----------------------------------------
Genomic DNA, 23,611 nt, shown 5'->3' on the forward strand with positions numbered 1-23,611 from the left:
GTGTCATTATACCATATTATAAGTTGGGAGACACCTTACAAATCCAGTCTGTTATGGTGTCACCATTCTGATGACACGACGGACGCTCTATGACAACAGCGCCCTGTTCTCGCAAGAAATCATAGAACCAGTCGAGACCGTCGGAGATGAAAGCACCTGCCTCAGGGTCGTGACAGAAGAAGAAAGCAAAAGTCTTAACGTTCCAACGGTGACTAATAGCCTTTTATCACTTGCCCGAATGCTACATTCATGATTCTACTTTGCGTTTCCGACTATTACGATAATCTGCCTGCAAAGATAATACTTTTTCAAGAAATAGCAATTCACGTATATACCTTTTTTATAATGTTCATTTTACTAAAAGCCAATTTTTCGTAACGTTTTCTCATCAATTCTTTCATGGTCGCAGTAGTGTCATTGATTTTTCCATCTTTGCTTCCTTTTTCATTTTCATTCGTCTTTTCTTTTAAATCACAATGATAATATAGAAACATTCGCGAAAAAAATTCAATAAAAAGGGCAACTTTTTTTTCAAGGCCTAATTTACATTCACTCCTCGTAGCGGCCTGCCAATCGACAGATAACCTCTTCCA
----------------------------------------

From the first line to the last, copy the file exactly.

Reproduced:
Genomic DNA, 23,611 nt, shown 5'->3' on the forward strand with positions numbered 1-23,611 from the left:
GTGTCATTATACCATATTATAAGTTGGGAGACACCTTACAAATCCAGTCTGTTATGGTGTCACCATTCTGATGACACGACGGACGCTCTATGACAACAGCGCCCTGTTCTCGCAAGAAATCATAGAACCAGTCGAGACCGTCGGAGATGAAAGCACCTGCCTCAGGGTCGTGACAGAAGAAGAAAGCAAAAGTCTTAACGTTCCAACGGTGACTAATAGCCTTTTATCACTTGCCCGAATGCTACATTCATGATTCTACTTTGCGTTTCCGACTATTACGATAATCTGCCTGCAAAGATAATACTTTTTCAAGAAATAGCAATTCACGTATATACCTTTTTTATAATGTTCATTTTACTAAAAGCCAATTTTTCGTAACGTTTTCTCATCAATTCTTTCATGGTCGCAGTAGTGTCATTGATTTTTCCATCTTTGCTTCCTTTTTCATTTTCATTCGTCTTTTCTTTTAAATCACAATGATAATATAGAAACATTCGCGAAAAAAATTCAATAAAAAGGGCAACTTTTTTTTCAAGGCCTAATTTACATTCACTCCTCGTAGCGGCCTGCCAATCGACAGATAACCTCTTCCA